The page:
In the early twentieth century, men from India's Punjab province came to California to work on the land. The new immigrants had few chances to marry. There were very few marriageable Indian women, and miscegenation laws and racial prejudice limited their ability to marry and own land. Discovering an unexpected compatibility, Punjabis married women of Mexican descent. Using written sources and numerous interviews, Karen Leonard invokes gender, generation, class, religion, language, and the dramatic political changes of the 1940s in South Asia and the United States to show how individual and group perceptions of ethnic identity have changed among Punjabi Mexican Americans in rural California.
Muncie, Indiana, remains the epitome of an American town. Yet scholars built the image of so-called typical communities across the United States on an illusion. Their decades of studies ignored the racial, ethnic, and religious diversity and tensions woven into the American communities that Muncie supposedly embodied.
Political and Cultural history of South Asians in America. Thirteen chapters covering: Indians in the Global Setting; Passage to India; Diaspora within the Diaspora; religious life of Indian communities; politics of affluence; politics and future of Indians in the U.S.; Diaspora at home.
South Asia's diaspora is among the world's largest and most widespread, and it is growing exponentially. It is estimated that over 25 million persons of Indian descent live abroad; and many more millions have roots in other countries of the subcontinent, in Pakistan, Bangladesh and Sri Lanka. There are 3 million South Asians in the UK and approximately the same number resides in North America. South Asians are an extremely significant presence in Southeast Asia and Africa, and increasingly visible in the Middle East. This inter-disciplinary handbook on the South Asian diaspora brings together contributions by leading scholars and rising stars on different aspects of its history, anthropology and geography, as well as its contemporary political and socio-cultural implications. The Handbook is split into five main sections, with chapters looking at mobile South Asians in the early modern world before moving on to discuss diaspora in relation to empire, nation, nation state and the neighbourhood, and globalisation and culture. Contributors highlight how South Asian diaspora has influenced politics, business, labour, marriage, family and culture. This much needed and pioneering venture provides an invaluable reference work for students, scholars and policy makers interested in South Asian Studies.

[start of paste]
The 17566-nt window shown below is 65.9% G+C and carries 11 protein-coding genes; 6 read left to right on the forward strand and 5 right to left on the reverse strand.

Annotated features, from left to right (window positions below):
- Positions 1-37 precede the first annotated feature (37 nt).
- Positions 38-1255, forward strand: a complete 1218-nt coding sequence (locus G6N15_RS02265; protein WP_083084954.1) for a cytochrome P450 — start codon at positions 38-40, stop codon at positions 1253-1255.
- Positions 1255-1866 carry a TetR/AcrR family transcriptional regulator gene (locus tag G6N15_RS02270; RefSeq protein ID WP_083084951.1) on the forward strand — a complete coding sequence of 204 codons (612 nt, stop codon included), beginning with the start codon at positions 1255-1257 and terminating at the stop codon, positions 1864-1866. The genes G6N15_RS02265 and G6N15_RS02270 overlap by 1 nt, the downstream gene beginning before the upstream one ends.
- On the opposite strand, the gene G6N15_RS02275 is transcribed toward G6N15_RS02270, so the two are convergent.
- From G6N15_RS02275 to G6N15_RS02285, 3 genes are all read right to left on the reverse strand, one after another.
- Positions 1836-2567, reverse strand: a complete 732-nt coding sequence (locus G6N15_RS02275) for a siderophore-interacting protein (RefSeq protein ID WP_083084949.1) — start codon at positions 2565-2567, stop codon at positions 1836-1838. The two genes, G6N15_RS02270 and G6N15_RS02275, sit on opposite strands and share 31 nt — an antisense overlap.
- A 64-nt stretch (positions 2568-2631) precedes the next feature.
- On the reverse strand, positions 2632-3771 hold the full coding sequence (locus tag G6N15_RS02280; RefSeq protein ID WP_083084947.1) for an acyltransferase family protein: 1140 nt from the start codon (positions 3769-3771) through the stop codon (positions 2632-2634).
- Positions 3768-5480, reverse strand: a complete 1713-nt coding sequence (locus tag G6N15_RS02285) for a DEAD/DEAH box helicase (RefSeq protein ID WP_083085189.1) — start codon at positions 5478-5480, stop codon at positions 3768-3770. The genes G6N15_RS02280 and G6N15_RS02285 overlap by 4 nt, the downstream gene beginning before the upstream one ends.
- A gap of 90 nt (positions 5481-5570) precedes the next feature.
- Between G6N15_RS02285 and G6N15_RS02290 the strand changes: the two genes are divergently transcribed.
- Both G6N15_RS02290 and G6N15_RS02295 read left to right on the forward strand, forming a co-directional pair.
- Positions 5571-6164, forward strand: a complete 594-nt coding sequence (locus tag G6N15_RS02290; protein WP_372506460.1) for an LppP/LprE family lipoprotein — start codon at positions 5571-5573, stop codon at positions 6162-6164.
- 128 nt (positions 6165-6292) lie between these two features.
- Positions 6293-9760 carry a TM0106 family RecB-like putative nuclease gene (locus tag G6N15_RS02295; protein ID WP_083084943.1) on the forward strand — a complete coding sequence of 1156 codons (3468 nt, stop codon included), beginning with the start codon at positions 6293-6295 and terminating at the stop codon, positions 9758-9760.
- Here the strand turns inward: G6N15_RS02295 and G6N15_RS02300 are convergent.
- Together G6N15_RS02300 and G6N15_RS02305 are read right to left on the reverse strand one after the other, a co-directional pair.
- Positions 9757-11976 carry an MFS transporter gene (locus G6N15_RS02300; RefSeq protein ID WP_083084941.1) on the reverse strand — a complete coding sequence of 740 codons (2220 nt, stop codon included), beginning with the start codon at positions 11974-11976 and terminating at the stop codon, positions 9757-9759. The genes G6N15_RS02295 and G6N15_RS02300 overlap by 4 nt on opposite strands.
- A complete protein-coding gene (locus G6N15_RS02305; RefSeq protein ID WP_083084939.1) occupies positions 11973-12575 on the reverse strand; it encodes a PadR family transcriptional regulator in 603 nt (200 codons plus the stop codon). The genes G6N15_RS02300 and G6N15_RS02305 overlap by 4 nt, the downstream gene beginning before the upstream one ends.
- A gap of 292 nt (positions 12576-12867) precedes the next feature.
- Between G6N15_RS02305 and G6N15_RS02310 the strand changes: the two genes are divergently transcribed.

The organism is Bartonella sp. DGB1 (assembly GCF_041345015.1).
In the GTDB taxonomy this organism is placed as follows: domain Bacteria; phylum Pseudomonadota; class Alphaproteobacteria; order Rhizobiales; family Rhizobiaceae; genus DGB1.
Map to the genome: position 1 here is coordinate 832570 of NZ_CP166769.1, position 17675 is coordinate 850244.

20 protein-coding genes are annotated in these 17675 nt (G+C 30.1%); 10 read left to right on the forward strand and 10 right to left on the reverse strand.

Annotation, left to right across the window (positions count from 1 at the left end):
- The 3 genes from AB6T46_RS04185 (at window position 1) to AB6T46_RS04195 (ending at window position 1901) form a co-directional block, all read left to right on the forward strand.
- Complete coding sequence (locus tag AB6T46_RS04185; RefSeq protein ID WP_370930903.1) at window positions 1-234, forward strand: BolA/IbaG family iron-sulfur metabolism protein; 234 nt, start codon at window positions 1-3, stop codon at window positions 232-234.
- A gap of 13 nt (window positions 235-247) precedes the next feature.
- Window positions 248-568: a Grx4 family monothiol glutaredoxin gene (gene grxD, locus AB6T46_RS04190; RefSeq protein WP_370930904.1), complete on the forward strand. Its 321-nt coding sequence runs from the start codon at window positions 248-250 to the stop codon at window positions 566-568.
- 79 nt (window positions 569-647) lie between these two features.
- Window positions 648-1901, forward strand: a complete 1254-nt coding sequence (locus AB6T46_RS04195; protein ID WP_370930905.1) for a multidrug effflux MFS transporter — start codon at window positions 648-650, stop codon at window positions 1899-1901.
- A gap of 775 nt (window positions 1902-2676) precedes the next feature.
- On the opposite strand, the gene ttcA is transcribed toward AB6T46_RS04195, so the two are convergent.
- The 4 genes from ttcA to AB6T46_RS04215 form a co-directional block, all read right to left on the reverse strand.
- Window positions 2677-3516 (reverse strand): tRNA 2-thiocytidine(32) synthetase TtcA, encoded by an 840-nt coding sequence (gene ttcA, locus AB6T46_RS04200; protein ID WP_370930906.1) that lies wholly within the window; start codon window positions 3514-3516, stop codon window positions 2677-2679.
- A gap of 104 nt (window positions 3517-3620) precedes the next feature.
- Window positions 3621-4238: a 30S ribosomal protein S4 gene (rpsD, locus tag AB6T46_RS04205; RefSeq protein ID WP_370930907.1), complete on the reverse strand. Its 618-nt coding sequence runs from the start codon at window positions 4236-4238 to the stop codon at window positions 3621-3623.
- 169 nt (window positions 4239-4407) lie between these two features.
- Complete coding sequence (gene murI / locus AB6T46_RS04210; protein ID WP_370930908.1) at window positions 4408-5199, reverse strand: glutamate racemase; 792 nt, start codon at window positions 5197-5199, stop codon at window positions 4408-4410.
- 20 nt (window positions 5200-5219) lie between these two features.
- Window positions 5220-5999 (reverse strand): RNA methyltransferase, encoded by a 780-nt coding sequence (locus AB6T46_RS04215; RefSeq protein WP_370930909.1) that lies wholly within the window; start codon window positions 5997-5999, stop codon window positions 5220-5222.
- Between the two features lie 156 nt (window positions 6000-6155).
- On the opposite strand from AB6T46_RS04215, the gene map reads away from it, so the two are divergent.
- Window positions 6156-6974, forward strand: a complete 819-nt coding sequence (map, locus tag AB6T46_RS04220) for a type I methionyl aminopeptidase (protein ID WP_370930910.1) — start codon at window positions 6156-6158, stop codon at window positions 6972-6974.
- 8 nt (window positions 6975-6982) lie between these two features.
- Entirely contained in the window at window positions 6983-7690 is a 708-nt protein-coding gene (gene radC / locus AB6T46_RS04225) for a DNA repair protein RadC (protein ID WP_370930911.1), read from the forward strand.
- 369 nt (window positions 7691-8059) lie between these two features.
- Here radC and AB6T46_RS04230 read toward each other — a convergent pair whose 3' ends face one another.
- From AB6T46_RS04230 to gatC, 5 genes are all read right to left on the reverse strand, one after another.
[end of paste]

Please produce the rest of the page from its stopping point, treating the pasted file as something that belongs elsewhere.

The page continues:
This work, designed for students and interested readers, provides the first in-depth examination of recent South Asian immigrant groups_their history and background, current facts, comparative cultures, and contributions to contemporary American life. Groups discussed include Indians, Pakistanis, Bangladeshis, Sri Lankans, Nepalis, and Afghans.
This book grows out of the question, "What is South Asian American writing and what insights can it offer us about living in the world at this particular moment of tense geopolitics and inter-linked economies?" South Asian American literature, with its focus on the multiple geographies and histories of the global dispersal of South Asians, pulls back from a close-up view of the United States to reveal a wider landscape of many nations and peoples.